A backlog of 6,600 potholes has been slashed by almost one-third over the past month, highways chiefs at Northumberland County Council have revealed.
David Laux, the authority’s newly-appointed head of technical services, made the announcement at the north area committee meeting in Berwick on Monday night.
“We’ve been doing a lot of work over the last few weeks and we’re now at around 4,500 potholes so we’re on the right track,” he told councillors.
In January, the council came in for criticism after it emerged there were 6,600 potholes – just six months after it had claimed to have cleared the backlog.
Last spring, the backlog had been as high as 17,000, but the council embarked on a major improvement programme which helped it top the poll in the ‘most improved county council’ category in the Highways and Transportation public satisfaction survey 2014.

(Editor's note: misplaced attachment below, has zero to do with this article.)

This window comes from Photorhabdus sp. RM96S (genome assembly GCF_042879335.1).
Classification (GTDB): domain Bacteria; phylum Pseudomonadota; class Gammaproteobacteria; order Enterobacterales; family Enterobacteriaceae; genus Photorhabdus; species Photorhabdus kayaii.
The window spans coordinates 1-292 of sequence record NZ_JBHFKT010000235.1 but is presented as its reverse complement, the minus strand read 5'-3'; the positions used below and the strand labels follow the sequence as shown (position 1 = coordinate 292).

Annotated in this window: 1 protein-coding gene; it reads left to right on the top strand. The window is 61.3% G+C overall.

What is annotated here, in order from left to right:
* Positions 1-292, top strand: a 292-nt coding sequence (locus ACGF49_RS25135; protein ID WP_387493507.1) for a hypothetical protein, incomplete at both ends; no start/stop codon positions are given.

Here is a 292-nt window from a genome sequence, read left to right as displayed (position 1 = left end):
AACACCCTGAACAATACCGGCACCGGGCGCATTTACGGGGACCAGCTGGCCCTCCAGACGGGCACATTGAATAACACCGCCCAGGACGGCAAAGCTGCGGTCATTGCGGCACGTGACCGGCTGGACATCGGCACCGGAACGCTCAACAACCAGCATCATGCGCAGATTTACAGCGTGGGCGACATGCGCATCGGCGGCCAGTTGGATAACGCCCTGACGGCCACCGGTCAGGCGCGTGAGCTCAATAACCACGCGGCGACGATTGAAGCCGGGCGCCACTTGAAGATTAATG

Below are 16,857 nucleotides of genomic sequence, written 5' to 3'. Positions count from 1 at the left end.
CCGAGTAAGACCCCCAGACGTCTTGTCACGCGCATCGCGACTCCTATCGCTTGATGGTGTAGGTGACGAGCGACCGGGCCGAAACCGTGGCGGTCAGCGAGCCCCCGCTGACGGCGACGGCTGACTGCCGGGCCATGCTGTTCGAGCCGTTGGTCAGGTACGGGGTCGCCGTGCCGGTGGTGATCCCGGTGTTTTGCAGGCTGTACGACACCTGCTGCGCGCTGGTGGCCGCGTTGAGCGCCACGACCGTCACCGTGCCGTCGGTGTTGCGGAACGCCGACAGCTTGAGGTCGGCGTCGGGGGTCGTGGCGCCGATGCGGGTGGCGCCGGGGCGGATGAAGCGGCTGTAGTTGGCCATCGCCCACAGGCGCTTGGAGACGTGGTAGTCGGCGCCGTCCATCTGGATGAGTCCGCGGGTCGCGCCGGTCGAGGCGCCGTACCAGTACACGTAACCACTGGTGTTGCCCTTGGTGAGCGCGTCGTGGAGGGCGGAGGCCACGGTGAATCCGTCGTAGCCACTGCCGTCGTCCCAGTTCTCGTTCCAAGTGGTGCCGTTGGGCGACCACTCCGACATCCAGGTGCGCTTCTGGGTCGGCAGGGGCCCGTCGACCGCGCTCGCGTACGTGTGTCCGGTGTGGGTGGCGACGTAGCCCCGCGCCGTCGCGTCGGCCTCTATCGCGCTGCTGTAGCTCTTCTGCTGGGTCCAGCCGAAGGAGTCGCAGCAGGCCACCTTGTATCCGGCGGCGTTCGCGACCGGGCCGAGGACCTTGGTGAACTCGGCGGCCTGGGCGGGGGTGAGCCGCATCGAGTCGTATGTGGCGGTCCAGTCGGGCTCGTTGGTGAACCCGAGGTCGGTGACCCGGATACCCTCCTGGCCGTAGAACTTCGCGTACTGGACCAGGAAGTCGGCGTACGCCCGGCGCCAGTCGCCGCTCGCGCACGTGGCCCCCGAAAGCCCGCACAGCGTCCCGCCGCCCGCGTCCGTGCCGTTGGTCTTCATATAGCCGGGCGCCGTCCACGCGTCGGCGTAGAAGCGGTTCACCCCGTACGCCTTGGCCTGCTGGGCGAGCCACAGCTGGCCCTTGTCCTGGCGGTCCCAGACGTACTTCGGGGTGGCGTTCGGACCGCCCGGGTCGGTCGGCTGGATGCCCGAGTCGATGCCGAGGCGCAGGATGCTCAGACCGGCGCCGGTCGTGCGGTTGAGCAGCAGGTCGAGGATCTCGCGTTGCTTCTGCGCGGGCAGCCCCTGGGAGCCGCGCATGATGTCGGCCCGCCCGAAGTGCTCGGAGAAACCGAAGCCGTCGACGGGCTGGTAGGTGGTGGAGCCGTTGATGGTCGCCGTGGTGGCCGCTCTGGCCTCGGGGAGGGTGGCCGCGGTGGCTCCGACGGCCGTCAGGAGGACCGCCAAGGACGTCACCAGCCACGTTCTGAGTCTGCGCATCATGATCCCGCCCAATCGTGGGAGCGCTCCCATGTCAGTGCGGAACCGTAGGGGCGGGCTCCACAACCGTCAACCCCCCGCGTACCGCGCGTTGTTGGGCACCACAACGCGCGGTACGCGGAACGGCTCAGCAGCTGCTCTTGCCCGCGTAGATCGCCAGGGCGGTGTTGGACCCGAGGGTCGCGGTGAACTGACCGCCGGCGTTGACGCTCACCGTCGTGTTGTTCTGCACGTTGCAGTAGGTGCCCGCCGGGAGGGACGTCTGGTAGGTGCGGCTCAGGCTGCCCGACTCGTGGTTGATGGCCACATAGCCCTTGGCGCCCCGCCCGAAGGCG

Mr Laux explained the challenges tackling the issue, not least the financial constraints, the vagaries of the British weather and Northumberland’s geography. “Over recent years, severe winter weather and unusually wet weather have caused significant damage to Northumberland’s highway network,” he said.
“We have a very large network to maintain in Northumberland, over 5,000km, and it’s quite difficult given the wide geographical area. A lot of the roads weren’t built for the traffic they now carry. We have some very high terrain and we’re unique in having some very low terrain that gets covered by the tide twice a day.”
Inspections and scanner surveys had revealed that the long-term deterioration of roads had halted since 2012 which he put down to recent investment such as jetpatching machines and hotboxes for more effective and efficient use of tar.